The conducting rested with Marcello Mottadelli, a new acquisition of the theatre, who generally kept things in balance, with a tendency to raise the volume of the orchestra too much in the forte passages covering the voices, but who was totally devoid of feeling and emotion. The orchestra itself was coherent and responded fairly well, but the brass made frequent mistakes and desyncs.

In all three performances, the primadonna was the Tatar soprano Venera Protasova (Russia) – young, slim and beautiful, with a pretty voice well projected in the house. She managed to do everything that the director had required of her, but failed vocally. Her voice is very high, with a slim middle and no low notes, yet the top notes were sometimes lustreless and strangled. The coloratura was approximated and never neat, her trills mostly non-existent. She concentrated on what she had to do and sing, so she left out all emotion and, despite some beautiful singing, she was essentially unsatisfactory.

In Edgardo’s part, the star was Ramon Vargas, who was quite a disappointment, a veiled voice with no top and little fluidity, singing in a style that sounded more like verismo than bel canto, and dramatically unconvincing. The last performance was sung by the young Florin Guzgă from Iaşi, a beautiful voice but not technically mature yet, a gifted actor, yet not entirely convincing.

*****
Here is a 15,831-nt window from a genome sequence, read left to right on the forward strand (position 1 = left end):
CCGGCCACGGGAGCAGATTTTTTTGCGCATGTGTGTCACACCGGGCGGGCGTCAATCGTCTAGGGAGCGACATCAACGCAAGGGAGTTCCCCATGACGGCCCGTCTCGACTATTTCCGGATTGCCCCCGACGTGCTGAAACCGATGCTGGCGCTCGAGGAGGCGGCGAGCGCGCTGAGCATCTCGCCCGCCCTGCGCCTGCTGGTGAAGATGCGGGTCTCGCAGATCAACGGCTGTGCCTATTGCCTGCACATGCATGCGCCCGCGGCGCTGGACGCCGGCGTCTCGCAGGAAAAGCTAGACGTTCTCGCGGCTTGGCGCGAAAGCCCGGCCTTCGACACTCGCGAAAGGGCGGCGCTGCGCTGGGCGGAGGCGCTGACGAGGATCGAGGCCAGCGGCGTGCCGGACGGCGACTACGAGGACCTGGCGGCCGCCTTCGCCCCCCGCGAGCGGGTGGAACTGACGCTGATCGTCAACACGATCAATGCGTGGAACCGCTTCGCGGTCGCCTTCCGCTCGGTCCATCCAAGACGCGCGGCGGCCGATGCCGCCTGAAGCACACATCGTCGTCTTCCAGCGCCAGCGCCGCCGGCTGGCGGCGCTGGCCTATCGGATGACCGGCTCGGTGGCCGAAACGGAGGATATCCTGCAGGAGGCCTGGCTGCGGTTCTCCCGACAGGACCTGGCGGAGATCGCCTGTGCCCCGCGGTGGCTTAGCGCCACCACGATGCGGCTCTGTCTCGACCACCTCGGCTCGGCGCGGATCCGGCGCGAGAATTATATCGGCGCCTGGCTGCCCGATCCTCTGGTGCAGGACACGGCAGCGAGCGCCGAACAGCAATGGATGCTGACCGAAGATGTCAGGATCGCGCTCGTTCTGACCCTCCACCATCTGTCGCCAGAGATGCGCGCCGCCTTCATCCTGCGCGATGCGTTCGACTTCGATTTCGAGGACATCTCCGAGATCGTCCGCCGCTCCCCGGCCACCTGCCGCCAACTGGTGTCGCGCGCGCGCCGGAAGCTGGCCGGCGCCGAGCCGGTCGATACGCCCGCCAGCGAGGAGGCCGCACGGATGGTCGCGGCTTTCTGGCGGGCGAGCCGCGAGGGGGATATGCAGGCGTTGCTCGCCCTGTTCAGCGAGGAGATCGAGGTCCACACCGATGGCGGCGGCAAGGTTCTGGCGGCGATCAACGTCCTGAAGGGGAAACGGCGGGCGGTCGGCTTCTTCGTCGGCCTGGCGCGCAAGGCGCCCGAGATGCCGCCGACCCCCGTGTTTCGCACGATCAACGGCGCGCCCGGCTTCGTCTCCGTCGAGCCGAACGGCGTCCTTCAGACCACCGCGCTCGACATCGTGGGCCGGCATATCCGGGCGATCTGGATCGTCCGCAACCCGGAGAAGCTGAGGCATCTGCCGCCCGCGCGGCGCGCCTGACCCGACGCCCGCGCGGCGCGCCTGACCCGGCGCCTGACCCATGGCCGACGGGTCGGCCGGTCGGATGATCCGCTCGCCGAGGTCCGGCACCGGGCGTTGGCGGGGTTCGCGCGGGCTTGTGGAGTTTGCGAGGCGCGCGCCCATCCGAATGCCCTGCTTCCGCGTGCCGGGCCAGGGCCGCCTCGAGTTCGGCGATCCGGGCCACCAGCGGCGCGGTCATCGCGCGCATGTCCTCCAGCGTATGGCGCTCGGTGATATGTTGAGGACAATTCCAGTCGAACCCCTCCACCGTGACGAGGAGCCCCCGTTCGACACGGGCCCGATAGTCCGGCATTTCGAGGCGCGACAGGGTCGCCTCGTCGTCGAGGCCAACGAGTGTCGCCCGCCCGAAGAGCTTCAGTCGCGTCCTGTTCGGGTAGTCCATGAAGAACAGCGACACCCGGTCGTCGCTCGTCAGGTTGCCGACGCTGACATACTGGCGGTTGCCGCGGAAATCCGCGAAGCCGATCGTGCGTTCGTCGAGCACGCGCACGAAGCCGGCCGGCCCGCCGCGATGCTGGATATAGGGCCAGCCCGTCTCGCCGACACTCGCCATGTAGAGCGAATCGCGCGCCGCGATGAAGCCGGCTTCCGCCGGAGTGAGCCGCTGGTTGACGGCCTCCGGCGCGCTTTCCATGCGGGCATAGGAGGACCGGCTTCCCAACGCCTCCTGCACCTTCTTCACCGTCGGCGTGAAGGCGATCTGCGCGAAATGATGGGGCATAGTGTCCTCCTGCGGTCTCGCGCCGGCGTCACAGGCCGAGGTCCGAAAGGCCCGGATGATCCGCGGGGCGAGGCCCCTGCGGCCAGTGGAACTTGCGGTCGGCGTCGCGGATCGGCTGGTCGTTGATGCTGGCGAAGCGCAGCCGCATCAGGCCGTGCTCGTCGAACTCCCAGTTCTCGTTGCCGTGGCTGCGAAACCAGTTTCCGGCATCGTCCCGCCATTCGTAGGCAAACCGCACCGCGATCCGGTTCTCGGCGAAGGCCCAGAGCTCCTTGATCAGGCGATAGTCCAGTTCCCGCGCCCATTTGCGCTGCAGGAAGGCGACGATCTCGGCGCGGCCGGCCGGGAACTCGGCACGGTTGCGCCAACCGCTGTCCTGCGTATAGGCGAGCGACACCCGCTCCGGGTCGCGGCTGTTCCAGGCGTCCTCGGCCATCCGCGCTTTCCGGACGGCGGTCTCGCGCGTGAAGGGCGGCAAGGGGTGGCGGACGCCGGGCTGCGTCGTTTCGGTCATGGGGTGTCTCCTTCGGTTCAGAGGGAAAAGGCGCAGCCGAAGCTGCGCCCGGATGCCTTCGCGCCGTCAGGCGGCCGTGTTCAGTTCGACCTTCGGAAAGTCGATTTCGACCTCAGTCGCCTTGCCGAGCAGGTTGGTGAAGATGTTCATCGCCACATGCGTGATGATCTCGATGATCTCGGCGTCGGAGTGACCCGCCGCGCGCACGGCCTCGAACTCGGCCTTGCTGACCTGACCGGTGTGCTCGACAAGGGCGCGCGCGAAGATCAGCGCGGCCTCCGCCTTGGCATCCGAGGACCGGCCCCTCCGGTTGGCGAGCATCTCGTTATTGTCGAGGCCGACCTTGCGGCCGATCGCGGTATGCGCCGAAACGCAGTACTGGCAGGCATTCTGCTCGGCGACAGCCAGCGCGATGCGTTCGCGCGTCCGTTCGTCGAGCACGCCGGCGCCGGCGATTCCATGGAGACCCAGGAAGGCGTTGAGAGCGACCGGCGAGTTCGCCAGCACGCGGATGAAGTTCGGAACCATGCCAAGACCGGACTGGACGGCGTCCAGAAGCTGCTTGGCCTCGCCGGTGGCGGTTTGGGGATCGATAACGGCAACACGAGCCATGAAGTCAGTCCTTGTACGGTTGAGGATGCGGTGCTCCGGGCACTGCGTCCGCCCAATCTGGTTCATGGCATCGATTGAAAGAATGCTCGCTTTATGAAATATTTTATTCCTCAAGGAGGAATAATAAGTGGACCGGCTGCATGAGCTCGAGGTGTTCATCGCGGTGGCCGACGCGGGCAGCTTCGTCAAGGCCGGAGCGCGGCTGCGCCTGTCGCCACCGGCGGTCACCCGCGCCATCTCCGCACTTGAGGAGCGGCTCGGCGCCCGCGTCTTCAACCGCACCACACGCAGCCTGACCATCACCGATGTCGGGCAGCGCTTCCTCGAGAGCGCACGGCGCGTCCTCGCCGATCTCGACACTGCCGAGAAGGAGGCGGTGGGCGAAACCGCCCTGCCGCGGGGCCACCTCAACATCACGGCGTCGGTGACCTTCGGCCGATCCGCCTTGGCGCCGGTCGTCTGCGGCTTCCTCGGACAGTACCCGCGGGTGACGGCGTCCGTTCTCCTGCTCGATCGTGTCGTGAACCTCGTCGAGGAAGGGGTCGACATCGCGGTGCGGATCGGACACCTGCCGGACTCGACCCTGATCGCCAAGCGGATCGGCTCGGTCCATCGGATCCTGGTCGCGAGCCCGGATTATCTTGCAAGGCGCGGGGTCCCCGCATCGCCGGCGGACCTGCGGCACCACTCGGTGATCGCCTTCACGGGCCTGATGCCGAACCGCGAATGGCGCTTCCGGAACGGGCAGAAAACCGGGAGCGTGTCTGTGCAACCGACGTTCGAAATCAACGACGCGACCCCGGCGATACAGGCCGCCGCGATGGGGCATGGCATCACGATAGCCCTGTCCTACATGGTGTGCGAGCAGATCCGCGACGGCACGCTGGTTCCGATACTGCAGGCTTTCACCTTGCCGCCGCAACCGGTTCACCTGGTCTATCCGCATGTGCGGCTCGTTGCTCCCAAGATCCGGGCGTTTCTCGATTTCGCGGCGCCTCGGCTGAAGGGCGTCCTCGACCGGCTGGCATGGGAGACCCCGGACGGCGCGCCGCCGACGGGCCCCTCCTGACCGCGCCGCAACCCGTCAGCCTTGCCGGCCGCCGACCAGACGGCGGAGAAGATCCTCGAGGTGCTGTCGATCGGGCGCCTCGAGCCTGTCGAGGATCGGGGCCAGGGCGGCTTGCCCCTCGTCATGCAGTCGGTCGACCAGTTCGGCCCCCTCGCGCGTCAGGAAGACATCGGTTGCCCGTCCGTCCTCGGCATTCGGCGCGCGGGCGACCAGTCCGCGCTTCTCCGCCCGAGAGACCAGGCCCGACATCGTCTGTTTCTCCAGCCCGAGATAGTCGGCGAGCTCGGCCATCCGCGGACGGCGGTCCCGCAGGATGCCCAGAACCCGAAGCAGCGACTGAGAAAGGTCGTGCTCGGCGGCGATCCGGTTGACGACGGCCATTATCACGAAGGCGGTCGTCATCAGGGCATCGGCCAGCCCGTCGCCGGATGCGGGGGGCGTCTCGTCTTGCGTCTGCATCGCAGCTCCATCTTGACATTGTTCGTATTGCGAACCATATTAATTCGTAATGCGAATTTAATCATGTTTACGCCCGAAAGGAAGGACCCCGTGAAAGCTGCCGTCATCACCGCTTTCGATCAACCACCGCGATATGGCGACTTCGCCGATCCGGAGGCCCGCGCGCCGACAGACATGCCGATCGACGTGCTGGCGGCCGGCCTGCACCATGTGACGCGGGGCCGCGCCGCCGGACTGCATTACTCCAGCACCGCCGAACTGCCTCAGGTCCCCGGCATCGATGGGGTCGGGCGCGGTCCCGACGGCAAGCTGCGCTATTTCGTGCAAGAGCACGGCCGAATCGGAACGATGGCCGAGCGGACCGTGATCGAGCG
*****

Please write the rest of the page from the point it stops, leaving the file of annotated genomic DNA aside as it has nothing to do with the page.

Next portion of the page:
Enrico’s part was covered by three baritones: Cătălin Țoropoc (Romania), whose singing was very good, but whose acting was a little constricted; Valdis Jansons (Latvia), whose voice is weak, with no top, too soft and slim in the low range, his acting being on par with his voice; Adrian Mărcan (Romania – Iaşi) – solid vocally but a little too aggressive and exposing certain limits in the top register, but very convincing on stage.

The role of Raimondo was sung in turn by two basses: Ramaz Chikviladze (Georgia) has a big booming voice with a strong top but a weak middle and a very slim low register, with a faulty pronunciation and no virtuosity, linear singing and also linear acting. Romanian bass Horia Sandu has a deeper and more flexible voice, with a cavernous ring to it, but he was somehow not at ease; a better actor, he made more of his part without being really convincing.

In all the casts, the small parts were well covered, with a special mention for Arturo, interpreted by two very different and interesting Romanian tenors: Andrei Lazăr and Liviu Indricău.

The chorus sang well but, since it was placed too far behind, the text was incomprehensible most of the time.

The public responded warmly with ovations, but also with a few boos to the director on the first night’s performance.

About The Author

Profile photo of Marius Curea

Marius Curea is a pathologist in one of the biggest hospitals in Bucharest, Romania, who has been flirting with music for many years. He has continued to acquire new recordings and regularly attend performances in various opera and concert halls both in his native Romania and abroad. Without neglecting the other styles, he has a special passion for classical and bel canto operas by Mozart, Rossini, Bellini and Donizetti.